iPodulation

What’s white, has a click wheel, and can hold every last Beatles song, video, and movie? You guessed it: the iPod. These portable mp3 players have become so widespread that it’s impossible to go anywhere without seeing those in-ear “Mug Me White” headphones. For those of you still lugging around those silly, disc-playing thingies, check out what you’re missing!Few people realize that iPods were originally conceived as mind-control devices. Apple CEO Steve Jobs felt parents were ready for a product that would provide them with complete control over what went into their children’s ears. Under Jobs, Apple purchased the rights to an almost-finished, portable mp3 player, refined its design, and by October 2001, iPods were hitting the shelves. However, Jobs’ vision of authoritarian parenting never came to fruition as, in an ironic twist, the parents themselves began using the iPods to drown out their obnoxious children’s incessant din.
Since their initial release, iPods have undergone a variety of changes. (She’s a man!) First-generation models held 1,000 songs, but they were cumbersome and lacked features we now take for granted. They lacked volume adjusters, song-skip functions, and backlit screens (but came packaged with an impressive-looking Apple butane lighter). Their batteries lasted a mere two-and-a-half minutes. Hell, it took jamming a large screwdriver into their sides just to turn ‘em on and off! Since then, each generation has been smaller, sleeker, and boasted more storage space and brighter screens. Here’s a rundown of their, dare I say, evolution:

o    2nd Gen – 10GB, 20GB: Added “buttons” enabled users to change songs and adjust volume. No longer had to use a screwdriver to turn it on/off.

o    3rd Gen – 20GB, 40GB: Updated battery lasted a whopping thirty minutes. This incarnation was prone to burst into flames for no apparent reason.

o    4th Gen – 20GB, 30GB, 60GB: Touch-sensitive “click wheel” added. Made compatible with Windows®. A color version was released that stored and displayed photographs – a move much celebrated by porn enthusiasts.

o    5th Gen (current version) – 30GB, 60GB (80GB!): Plays video, but unfortunately has regressed back to a screwdriver-jamming power switch. Porn enthusiasts celebrate video-on-the-go by jamming something else…

Some people aren’t comfortable with carrying every last song they own on their person at all times. To satisfy this so-called “Damn, I Wish I Would’ve Loaded Lateralus to My Lil’ Pod Before Leaving the House!” market, smaller versions of the iPod have been released.

o    iPod mini: Now discontinued, it held only one-and-a-half songs and came in eighteen different colors.

o    iPod nano: Uses flash memory instead of a hard drive. Rumor has it the newest iPod nanos fit comfortably in bodily orifices. Now who wouldn’t want 2,000 songs up their butt?

o    iPod shuffle: Like a deck of cards, but one-tenth the size.

o    iPod microscopic: Can’t be seen by the naked eye. Brand-new units are frequently reported stolen or lost moments after they’re removed from the box.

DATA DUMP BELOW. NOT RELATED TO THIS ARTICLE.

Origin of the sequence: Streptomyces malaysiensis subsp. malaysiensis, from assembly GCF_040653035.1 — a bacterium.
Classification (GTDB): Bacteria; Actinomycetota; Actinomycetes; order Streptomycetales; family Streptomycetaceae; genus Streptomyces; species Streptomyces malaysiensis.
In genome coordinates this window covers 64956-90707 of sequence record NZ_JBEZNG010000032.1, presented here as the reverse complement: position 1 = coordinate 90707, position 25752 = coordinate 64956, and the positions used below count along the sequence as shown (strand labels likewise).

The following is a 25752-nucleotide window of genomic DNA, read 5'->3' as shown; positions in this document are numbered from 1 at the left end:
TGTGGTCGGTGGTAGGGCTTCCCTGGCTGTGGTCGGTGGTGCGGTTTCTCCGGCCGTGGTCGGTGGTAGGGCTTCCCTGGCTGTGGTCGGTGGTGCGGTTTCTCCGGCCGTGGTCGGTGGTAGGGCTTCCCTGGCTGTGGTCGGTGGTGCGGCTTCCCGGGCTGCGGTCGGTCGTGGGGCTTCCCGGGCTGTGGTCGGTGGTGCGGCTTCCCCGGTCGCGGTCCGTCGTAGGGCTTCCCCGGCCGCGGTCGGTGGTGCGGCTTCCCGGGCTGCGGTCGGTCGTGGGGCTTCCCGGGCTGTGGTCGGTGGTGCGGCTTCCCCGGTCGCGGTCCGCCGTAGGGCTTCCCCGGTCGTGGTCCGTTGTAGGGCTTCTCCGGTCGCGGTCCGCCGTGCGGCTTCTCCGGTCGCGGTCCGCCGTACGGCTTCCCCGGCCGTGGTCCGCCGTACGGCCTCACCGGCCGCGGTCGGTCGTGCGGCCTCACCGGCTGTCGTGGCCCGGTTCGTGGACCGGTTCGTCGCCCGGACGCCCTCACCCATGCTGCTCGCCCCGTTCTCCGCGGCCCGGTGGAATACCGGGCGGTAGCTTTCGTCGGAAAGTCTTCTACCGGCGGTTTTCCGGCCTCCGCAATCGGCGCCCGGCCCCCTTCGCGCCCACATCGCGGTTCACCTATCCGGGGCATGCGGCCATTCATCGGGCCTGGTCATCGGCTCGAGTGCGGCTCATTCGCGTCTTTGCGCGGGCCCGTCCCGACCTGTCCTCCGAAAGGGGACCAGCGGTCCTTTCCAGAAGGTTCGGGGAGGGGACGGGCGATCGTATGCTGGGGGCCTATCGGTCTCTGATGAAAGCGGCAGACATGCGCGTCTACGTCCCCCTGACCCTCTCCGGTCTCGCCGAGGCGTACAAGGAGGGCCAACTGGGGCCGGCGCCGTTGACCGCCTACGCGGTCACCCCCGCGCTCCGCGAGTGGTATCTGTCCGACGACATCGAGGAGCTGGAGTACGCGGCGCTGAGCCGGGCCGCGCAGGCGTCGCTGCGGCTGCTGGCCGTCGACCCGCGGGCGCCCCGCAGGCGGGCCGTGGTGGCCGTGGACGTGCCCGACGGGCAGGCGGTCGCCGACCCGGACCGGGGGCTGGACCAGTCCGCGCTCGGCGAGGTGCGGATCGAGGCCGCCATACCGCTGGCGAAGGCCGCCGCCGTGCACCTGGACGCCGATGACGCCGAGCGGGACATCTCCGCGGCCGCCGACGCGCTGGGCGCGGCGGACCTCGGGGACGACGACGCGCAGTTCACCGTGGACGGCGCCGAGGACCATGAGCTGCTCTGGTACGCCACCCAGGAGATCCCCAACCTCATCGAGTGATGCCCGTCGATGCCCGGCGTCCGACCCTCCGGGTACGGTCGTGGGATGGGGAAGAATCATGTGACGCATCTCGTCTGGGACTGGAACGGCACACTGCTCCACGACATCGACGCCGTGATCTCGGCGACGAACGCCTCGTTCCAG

Those white ear-bud headphones, brilliant brand-identity marketing tools in their own right, have always come packaged with each iPod. The color has always been the same, but they’ve changed over the years, as well. Apparently, early tests showed small shards of glass conduct sound really well, and Steve Jobs’ market research misinterpreted consumer sentiment concerning his shattered stemware in our Eustachian tubes. A few years and lawsuits later, listeners are now less likely to get sliced up, but they’re 10,000 times more likely to go deaf.

Since Apple itself opts to manufacture little more than the iPod, headphones, and – if you’re lucky – a dock connector cable, third-party producers are making a killing with specialized carrying cases and add-on peripherals. There are a mind-boggling number of iPod “skins” to protect ‘em from scratches, falls, the pressure of deep-sea submersion, and the vacuum of space (because who isn’t listening to their iPod in space?) – all available in the color or animal print of your choice. The add-ons range from LED-based flashlights, audio recorders, FM-broadcasters, and boom boxes to car battery jump-starters, Tesla coils, and vibrators that pulsate along with the music.

iTunes, the iPod’s (free) accompanying music-management software, is also a marvel of intuitive design. No other program even comes close to the ease with which one can organize and browse their music library with iTunes. Access to Apple’s media store comes built-in, too. Pick from a sh–t-ton of songs, only 99¢ apiece! TV shows and movies are available for download, as well. If you missed last night’s Daily Show, you can download it for $2.00, then leisurely watch it on your iPod video. iTunes movies are perfect for people who’re just dying to watch Butt Pirates of the Caribbean II: Curse of the Brown Pearl, but are too lazy to go to the rental place or too impatient to wait for their next Netflix® to arrive.

iTunes, amongst other widely available/free programs, also enables internet-connected users to subscribe to podcasts, which are short audio or video clips that are set to download automatically once a podcaster posts them on the web. In a phenomenon that only the internet could foster, podcasts have had a democratizing effect on media broadcasting. To put it another way, any jerkoff with a microphone and/or webcam, some basic editing software, and an internet connection can post their worthless garbage online. From hourly news reports, daily ethnic jokes, and monthly video game reviews to annual fart renditions of different world language’s alphabets (in different octaves, mind you), podcasts cover a ridiculously broad range of topics. Personally, I subscribe to the following podcasts: NPR’s 7am daily newscast (which I listen to when I wake up at noon), Democracy Now! with Amy Goodman, Onion Radio News, “Podictionary,” and “Six Minutes of Shojisturbation” (an Asian hermaphrodite masturbation(s) vidcast).